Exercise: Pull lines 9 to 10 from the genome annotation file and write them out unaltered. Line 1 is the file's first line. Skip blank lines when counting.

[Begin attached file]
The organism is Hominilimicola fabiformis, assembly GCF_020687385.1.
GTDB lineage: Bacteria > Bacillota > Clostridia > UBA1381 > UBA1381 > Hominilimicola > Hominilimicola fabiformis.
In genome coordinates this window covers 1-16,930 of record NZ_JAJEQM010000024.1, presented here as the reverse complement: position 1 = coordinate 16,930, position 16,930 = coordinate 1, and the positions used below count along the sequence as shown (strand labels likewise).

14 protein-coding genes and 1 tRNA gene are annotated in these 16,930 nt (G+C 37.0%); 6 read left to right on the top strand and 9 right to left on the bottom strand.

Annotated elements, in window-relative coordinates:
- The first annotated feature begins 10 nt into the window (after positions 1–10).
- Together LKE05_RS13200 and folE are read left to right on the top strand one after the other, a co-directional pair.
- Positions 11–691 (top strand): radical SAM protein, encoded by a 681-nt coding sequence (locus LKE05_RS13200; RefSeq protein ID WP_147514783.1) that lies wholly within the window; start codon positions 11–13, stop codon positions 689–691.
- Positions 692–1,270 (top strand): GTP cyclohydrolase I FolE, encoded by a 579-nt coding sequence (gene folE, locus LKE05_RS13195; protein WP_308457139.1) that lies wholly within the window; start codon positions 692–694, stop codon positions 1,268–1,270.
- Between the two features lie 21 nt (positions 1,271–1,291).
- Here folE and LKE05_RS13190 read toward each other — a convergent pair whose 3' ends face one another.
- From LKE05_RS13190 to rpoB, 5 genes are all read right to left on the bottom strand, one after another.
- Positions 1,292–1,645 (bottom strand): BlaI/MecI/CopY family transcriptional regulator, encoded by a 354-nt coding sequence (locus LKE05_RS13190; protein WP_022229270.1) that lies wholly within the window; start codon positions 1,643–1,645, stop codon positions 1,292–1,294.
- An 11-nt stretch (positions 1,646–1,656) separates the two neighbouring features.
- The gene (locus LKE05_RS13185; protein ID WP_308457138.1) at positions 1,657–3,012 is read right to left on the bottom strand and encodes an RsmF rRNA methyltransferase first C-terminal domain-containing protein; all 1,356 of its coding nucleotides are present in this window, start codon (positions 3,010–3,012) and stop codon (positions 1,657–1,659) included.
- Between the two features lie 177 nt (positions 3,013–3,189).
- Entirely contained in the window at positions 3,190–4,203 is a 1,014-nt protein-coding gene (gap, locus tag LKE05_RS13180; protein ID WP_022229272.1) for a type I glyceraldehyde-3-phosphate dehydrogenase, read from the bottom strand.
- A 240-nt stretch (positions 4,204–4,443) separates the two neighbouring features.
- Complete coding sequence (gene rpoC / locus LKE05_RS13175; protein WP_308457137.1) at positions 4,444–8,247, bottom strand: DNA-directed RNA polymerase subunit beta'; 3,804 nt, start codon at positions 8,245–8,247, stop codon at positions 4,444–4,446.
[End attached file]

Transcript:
- Positions 692–1,270 (top strand): GTP cyclohydrolase I FolE, encoded by a 579-nt coding sequence (gene folE, locus LKE05_RS13195; protein WP_308457139.1) that lies wholly within the window; start codon positions 692–694, stop codon positions 1,268–1,270.
- Between the two features lie 21 nt (positions 1,271–1,291).